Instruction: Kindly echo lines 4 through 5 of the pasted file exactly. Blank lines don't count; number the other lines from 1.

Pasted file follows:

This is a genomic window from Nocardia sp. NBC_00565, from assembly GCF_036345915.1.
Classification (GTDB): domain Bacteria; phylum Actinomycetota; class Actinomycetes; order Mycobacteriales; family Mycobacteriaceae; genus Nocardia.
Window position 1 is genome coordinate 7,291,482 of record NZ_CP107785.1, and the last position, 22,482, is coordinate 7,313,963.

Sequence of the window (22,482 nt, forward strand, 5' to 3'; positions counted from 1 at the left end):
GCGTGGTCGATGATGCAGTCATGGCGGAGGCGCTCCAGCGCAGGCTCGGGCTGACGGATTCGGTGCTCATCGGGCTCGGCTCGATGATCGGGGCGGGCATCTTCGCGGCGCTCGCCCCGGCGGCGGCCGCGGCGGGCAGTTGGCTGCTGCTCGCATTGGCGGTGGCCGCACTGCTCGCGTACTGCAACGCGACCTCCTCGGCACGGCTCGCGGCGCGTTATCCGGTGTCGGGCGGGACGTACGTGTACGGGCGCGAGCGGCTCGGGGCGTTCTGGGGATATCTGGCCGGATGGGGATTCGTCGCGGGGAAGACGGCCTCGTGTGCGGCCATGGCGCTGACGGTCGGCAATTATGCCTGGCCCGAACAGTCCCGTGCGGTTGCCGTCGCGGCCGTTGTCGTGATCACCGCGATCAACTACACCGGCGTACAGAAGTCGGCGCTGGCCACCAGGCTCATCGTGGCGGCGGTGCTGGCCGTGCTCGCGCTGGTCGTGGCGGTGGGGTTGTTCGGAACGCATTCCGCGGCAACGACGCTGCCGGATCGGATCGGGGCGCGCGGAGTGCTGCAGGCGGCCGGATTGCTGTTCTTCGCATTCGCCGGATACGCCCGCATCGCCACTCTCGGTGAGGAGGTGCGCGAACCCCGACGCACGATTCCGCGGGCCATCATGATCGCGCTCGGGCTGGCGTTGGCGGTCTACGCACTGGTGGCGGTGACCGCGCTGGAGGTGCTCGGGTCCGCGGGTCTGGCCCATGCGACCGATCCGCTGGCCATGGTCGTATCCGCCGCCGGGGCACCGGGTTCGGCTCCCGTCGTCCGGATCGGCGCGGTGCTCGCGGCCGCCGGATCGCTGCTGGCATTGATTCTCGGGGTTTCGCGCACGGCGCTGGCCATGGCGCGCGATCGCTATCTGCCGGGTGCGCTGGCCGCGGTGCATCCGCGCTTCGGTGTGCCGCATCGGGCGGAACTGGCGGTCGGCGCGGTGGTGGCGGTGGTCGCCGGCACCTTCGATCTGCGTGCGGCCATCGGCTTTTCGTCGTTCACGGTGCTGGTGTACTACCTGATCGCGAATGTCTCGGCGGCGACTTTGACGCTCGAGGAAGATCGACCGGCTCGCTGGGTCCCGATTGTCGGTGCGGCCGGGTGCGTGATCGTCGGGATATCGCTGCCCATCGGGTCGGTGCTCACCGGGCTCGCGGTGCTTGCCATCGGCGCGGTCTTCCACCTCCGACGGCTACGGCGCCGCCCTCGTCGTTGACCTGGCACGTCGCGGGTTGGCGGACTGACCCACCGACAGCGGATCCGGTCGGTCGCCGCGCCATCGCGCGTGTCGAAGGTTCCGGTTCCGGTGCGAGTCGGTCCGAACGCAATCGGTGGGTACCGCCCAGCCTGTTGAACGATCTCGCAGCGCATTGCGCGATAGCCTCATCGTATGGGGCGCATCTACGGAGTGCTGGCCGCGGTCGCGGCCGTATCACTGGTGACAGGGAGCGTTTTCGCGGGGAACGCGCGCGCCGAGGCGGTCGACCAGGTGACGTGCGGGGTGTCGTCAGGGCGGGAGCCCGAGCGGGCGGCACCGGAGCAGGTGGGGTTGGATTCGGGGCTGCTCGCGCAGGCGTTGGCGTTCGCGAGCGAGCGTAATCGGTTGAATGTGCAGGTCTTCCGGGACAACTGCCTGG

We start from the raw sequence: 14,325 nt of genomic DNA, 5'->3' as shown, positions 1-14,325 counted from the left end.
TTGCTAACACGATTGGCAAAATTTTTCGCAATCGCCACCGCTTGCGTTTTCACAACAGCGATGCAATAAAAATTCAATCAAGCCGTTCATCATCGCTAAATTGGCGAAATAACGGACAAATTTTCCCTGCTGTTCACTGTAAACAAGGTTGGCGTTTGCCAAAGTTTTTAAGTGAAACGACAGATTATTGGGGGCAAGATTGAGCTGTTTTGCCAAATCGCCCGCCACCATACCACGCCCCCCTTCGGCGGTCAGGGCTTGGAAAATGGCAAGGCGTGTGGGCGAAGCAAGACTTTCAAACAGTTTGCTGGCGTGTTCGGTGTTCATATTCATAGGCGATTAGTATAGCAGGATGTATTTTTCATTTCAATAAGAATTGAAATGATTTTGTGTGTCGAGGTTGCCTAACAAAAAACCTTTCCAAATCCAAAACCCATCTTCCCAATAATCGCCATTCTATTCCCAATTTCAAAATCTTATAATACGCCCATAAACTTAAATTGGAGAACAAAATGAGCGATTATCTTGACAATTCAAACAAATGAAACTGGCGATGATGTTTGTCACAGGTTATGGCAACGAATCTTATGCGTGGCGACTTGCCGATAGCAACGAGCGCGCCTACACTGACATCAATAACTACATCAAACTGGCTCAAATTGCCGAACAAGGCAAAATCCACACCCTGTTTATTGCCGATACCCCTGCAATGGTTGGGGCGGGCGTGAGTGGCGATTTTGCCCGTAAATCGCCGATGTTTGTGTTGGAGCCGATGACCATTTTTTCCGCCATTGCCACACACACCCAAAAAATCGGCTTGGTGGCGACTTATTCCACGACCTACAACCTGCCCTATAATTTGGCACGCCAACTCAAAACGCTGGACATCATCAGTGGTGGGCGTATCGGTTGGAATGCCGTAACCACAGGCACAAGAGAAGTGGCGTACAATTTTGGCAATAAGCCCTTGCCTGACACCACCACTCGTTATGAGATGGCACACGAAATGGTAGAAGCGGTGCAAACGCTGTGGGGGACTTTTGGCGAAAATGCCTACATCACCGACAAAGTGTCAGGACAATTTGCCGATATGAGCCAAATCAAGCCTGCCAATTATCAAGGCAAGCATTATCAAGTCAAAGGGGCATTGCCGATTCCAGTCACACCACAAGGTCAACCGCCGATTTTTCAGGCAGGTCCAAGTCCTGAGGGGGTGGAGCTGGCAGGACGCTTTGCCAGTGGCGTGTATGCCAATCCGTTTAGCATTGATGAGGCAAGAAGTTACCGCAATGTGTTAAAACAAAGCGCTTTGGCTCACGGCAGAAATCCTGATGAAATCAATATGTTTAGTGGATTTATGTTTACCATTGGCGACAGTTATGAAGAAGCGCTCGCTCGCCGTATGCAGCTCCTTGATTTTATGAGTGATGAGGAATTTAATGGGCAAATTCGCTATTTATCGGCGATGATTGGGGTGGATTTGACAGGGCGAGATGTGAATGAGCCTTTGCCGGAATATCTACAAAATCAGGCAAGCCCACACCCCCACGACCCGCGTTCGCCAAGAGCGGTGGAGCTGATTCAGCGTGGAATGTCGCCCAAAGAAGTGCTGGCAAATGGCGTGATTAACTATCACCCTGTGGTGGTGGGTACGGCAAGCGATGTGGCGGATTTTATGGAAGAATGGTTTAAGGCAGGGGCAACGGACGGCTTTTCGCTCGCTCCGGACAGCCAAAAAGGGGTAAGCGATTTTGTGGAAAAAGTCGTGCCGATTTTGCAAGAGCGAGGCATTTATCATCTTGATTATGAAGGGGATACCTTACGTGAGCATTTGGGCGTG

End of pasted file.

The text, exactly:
Sequence of the window (22,482 nt, forward strand, 5' to 3'; positions counted from 1 at the left end):
GCGTGGTCGATGATGCAGTCATGGCGGAGGCGCTCCAGCGCAGGCTCGGGCTGACGGATTCGGTGCTCATCGGGCTCGGCTCGATGATCGGGGCGGGCATCTTCGCGGCGCTCGCCCCGGCGGCGGCCGCGGCGGGCAGTTGGCTGCTGCTCGCATTGGCGGTGGCCGCACTGCTCGCGTACTGCAACGCGACCTCCTCGGCACGGCTCGCGGCGCGTTATCCGGTGTCGGGCGGGACGTACGTGTACGGGCGCGAGCGGCTCGGGGCGTTCTGGGGATATCTGGCCGGATGGGGATTCGTCGCGGGGAAGACGGCCTCGTGTGCGGCCATGGCGCTGACGGTCGGCAATTATGCCTGGCCCGAACAGTCCCGTGCGGTTGCCGTCGCGGCCGTTGTCGTGATCACCGCGATCAACTACACCGGCGTACAGAAGTCGGCGCTGGCCACCAGGCTCATCGTGGCGGCGGTGCTGGCCGTGCTCGCGCTGGTCGTGGCGGTGGGGTTGTTCGGAACGCATTCCGCGGCAACGACGCTGCCGGATCGGATCGGGGCGCGCGGAGTGCTGCAGGCGGCCGGATTGCTGTTCTTCGCATTCGCCGGATACGCCCGCATCGCCACTCTCGGTGAGGAGGTGCGCGAACCCCGACGCACGATTCCGCGGGCCATCATGATCGCGCTCGGGCTGGCGTTGGCGGTCTACGCACTGGTGGCGGTGACCGCGCTGGAGGTGCTCGGGTCCGCGGGTCTGGCCCATGCGACCGATCCGCTGGCCATGGTCGTATCCGCCGCCGGGGCACCGGGTTCGGCTCCCGTCGTCCGGATCGGCGCGGTGCTCGCGGCCGCCGGATCGCTGCTGGCATTGATTCTCGGGGTTTCGCGCACGGCGCTGGCCATGGCGCGCGATCGCTATCTGCCGGGTGCGCTGGCCGCGGTGCATCCGCGCTTCGGTGTGCCGCATCGGGCGGAACTGGCGGTCGGCGCGGTGGTGGCGGTGGTCGCCGGCACCTTCGATCTGCGTGCGGCCATCGGCTTTTCGTCGTTCACGGTGCTGGTGTACTACCTGATCGCGAATGTCTCGGCGGCGACTTTGACGCTCGAGGAAGATCGACCGGCTCGCTGGGTCCCGATTGTCGGTGCGGCCGGGTGCGTGATCGTCGGGATATCGCTGCCCATCGGGTCGGTGCTCACCGGGCTCGCGGTGCTTGCCATCGGCGCGGTCTTCCACCTCCGACGGCTACGGCGCCGCCCTCGTCGTTGACCTGGCACGTCGCGGGTTGGCGGACTGACCCACCGACAGCGGATCCGGTCGGTCGCCGCGCCATCGCGCGTGTCGAAGGTTCCGGTTCCGGTGCGAGTCGGTCCGAACGCAATCGGTGGGTACCGCCCAGCCTGTTGAACGATCTCGCAGCGCATTGCGCGATAGCCTCATCGTATGGGGCGCATCTACGGAGTGCTGGCCGCGGTCGCGGCCGTATCACTGGTGACAGGGAGCGTTTTCGCGGGGAACGCGCGCGCCGAGGCGGTCGACCAGGTGACGTGCGGGGTGTCGTCAGGGCGGGAGCCCGAGCGGGCGGCACCGGAGCAGGTGGGGTTGGATTCGGGGCTGCTCGCGCAGGCGTTGGCGTTCGCGAGCGAGCGTAATCGGTTGAATGTGCAGGTCTTCCGGGACAACTGCCTGG